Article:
- Rated R
- Buy the Blu-ray
All photos © Paramount Vantage
Reviewed by Jason Zingale
here’s no denying that only six years after the fact, Hollywood has practically exhausted their well of 9/11-related material. Some have been great (“United 93”), while others have fallen flat (“World Trade Center”), and though Oliver Stone's histrionic retelling left a sour taste in my mouth, it’s not nearly as offensive as these 9/11 films that exploit the tragic event as a means of creating complex characters for otherwise shitty movies. Thankfully, Michael Winterbottom’s latest film falls into the first group. Adapted from Mariane Pearl’s memoirs of the same name, “A Mighty Heart” is not only a tasteful docudrama that delivers all the facts, but it also operates as one of the best political thrillers in recent years.
Unless you’ve been holed up in your house with no human contact for the past five years, you’re probably familiar with the story of Wall Street Journal reporter Daniel Pearl (Dan Futterman) and his shocking murder while on assignment in Karachi, Pakistan. Sent along as part of a media blitz designed to uncover answers following the events of 9/11, Daniel was kidnapped on January 23rd by a group of terrorists with strong ties to Al-Qaeda. After failing to return home the night of his scheduled interview with religious leader Sheikh Gilani, his wife pregnant Mariane (Angelina Jolie) contacted local police and launched an official investigation into his disappearance. Among those who joined the search included American security diplomat Randall Bennett (Will Patton), the head of Pakistan’s newly formed counter-terrorist unit (Irrfan Khan), and two of Pearl’s friends and co-workers, John Bussey (Denis O’Hare) and Steve LeVine (Gary Wilmes).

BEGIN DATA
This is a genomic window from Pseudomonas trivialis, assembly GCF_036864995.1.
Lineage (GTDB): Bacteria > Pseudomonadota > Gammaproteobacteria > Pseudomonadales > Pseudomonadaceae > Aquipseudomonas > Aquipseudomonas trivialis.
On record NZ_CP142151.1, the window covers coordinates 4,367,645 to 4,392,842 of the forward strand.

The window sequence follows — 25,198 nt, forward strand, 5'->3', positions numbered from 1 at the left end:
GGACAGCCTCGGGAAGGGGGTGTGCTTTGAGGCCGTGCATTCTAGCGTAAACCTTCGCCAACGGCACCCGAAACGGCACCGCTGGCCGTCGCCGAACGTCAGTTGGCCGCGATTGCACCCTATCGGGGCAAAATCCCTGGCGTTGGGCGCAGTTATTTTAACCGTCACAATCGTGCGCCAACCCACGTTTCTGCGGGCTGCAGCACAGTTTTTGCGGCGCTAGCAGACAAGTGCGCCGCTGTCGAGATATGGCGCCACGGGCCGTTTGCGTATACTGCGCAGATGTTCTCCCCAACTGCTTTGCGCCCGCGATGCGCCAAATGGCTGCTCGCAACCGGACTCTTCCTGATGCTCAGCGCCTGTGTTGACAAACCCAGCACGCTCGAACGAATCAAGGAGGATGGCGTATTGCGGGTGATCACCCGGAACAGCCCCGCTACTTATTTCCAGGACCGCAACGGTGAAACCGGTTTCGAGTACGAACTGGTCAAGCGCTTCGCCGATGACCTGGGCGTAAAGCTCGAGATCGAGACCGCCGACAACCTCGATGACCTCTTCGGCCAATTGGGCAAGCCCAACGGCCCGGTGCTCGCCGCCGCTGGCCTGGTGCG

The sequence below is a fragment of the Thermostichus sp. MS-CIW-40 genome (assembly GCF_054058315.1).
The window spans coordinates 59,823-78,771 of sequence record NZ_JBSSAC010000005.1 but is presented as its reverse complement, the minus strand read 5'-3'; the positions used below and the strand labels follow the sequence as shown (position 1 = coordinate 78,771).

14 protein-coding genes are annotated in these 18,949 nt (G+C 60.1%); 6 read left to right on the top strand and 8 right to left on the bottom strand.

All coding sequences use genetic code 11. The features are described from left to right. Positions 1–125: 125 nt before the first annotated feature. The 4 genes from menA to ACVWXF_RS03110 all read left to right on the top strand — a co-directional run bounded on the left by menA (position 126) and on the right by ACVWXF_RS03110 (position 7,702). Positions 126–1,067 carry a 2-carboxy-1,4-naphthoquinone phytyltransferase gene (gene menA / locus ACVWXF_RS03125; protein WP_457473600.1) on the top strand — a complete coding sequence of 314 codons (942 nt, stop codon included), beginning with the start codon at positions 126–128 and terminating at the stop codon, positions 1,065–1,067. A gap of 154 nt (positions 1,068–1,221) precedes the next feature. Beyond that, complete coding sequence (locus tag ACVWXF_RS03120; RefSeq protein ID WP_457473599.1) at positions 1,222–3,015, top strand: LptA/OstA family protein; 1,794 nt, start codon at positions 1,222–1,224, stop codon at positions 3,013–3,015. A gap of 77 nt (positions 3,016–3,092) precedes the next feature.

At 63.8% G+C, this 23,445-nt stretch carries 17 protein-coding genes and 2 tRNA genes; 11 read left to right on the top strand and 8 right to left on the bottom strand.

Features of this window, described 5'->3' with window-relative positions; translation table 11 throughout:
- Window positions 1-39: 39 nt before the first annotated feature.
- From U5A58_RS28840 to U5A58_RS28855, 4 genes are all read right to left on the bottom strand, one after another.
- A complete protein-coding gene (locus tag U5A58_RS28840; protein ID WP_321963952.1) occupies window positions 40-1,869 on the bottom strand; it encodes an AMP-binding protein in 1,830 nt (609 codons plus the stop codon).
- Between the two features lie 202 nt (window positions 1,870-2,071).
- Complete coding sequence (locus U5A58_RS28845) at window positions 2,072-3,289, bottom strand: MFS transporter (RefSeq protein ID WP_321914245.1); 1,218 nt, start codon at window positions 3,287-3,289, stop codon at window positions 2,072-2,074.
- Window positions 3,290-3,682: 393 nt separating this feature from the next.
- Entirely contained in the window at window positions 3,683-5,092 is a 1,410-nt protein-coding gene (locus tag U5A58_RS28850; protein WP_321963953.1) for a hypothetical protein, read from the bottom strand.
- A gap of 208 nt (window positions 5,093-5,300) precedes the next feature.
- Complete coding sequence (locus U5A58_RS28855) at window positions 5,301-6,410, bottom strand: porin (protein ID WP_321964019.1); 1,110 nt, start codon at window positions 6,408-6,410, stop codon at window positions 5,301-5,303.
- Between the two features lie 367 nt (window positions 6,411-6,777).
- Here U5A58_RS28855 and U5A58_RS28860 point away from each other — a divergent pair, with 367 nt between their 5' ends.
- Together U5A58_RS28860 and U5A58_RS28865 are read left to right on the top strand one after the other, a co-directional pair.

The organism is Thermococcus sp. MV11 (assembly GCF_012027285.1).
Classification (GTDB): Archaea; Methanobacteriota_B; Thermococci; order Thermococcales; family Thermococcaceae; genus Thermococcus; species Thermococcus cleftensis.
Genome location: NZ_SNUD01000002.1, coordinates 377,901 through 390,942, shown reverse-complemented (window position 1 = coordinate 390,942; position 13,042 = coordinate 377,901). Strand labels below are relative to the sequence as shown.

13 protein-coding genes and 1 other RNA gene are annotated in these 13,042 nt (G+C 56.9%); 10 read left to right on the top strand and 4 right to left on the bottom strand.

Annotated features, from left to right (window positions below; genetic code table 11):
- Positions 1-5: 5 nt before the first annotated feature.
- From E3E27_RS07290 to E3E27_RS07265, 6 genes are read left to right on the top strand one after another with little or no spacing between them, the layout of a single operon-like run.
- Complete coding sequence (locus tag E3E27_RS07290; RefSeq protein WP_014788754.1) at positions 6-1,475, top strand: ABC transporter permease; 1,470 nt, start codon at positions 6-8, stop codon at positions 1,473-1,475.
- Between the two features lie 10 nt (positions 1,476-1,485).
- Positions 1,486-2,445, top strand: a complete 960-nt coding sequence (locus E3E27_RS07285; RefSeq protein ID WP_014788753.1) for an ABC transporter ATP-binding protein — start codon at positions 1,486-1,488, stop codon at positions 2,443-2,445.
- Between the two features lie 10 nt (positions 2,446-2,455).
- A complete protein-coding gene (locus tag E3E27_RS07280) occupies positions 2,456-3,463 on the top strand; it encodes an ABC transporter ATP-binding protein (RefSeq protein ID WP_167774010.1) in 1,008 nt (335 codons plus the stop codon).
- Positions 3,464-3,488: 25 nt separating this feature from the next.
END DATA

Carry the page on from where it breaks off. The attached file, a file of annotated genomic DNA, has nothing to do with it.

Unfortunately, despite a unified effort to track down Pearl’s kidnappers, his death was confirmed on February 21st by way of a videotape displaying the decapitation and mutilation of his body. Those responsible were eventually captured and punished for their crimes, but that doesn’t stop Winterbottom from hinting at the possibility that Pearl’s murder could have been averted were the political situation in Pakistan not so complicated, or the web of those involved so complex. The film doesn’t get too heavy on the commentary, however, as the director wisely spends his time engulfed in the investigation side of things. As such, the movie feels a bit like a big screen version of “24” at times, but without all the over-the-top action, torture, and meandering subplots.
In fact, with the exception of a few key scenes, the entire movie takes place inside the house of friend and fellow journalist, Asra Nomani (Archie Panjabi), and that’s where Winterbottom wins over his audience. By utilizing a documentary style that drops the viewer smack dab in the middle of all the chaos, it’s difficult to step back and remember that you’re not sitting in that same crowded room. The tension is at an all-time high throughout the course of the film, and though you already know the outcome, you can’t help but hope that through the magic (or perhaps ignorance) of Hollywood, Daniel Pearl makes it out alive. Of course, that’s simply not the case, nor is it the director’s intention.
While it initially seemed questionable that a studio would open a movie with Oscar potential in the middle of a summer ruled by big-budget blockbusters, you can see why they might have chosen otherwise. Despite early buzz that Angelina Jolie would be nominated for her role as the Afro-Cuban journalist, it’s not quite the award-worthy performance we were expecting it to be. Jolie may be playing the lead character, but it’s supporting players like Panjabi, Khan and O’Hare who deliver the more memorable performances. It’s not very often you find a poetic memoir disguised as a political thriller, but “A Mighty Heart” pulls it off with such grace that it’s hard to argue otherwise.
Single-Disc Blu-Ray Review:
Featuring the same boring bonus materialas the original DVD, the Blu-ray release of “A Mighty Heart” is surprisingly bare. With the exception of a 30-minute making-of featurette (“A Journey of Passion”), the only other extras that appear are a short profile of the Committee to Protect Journalists and a PSA about the Pearl Foundation. Snore.